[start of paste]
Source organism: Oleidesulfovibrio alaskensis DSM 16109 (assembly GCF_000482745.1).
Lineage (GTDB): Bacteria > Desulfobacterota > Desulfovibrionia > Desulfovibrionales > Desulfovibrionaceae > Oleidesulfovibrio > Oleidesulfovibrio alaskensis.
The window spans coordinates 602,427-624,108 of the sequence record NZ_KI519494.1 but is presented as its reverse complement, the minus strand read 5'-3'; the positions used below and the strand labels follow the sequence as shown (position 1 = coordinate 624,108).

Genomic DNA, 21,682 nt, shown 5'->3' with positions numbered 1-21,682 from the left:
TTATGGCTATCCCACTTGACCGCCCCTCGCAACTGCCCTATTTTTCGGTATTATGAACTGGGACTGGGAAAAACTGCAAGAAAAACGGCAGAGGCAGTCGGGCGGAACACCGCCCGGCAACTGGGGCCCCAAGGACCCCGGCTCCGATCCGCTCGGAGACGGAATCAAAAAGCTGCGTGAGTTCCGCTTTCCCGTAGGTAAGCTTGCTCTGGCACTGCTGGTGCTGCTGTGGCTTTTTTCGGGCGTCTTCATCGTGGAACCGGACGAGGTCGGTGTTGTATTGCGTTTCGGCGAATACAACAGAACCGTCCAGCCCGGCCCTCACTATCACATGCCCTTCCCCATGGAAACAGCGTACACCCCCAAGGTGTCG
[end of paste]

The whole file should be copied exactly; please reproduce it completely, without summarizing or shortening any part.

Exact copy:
Source organism: Oleidesulfovibrio alaskensis DSM 16109 (assembly GCF_000482745.1).
Lineage (GTDB): Bacteria > Desulfobacterota > Desulfovibrionia > Desulfovibrionales > Desulfovibrionaceae > Oleidesulfovibrio > Oleidesulfovibrio alaskensis.
The window spans coordinates 602,427-624,108 of the sequence record NZ_KI519494.1 but is presented as its reverse complement, the minus strand read 5'-3'; the positions used below and the strand labels follow the sequence as shown (position 1 = coordinate 624,108).

Genomic DNA, 21,682 nt, shown 5'->3' with positions numbered 1-21,682 from the left:
TTATGGCTATCCCACTTGACCGCCCCTCGCAACTGCCCTATTTTTCGGTATTATGAACTGGGACTGGGAAAAACTGCAAGAAAAACGGCAGAGGCAGTCGGGCGGAACACCGCCCGGCAACTGGGGCCCCAAGGACCCCGGCTCCGATCCGCTCGGAGACGGAATCAAAAAGCTGCGTGAGTTCCGCTTTCCCGTAGGTAAGCTTGCTCTGGCACTGCTGGTGCTGCTGTGGCTTTTTTCGGGCGTCTTCATCGTGGAACCGGACGAGGTCGGTGTTGTATTGCGTTTCGGCGAATACAACAGAACCGTCCAGCCCGGCCCTCACTATCACATGCCCTTCCCCATGGAAACAGCGTACACCCCCAAGGTGTCG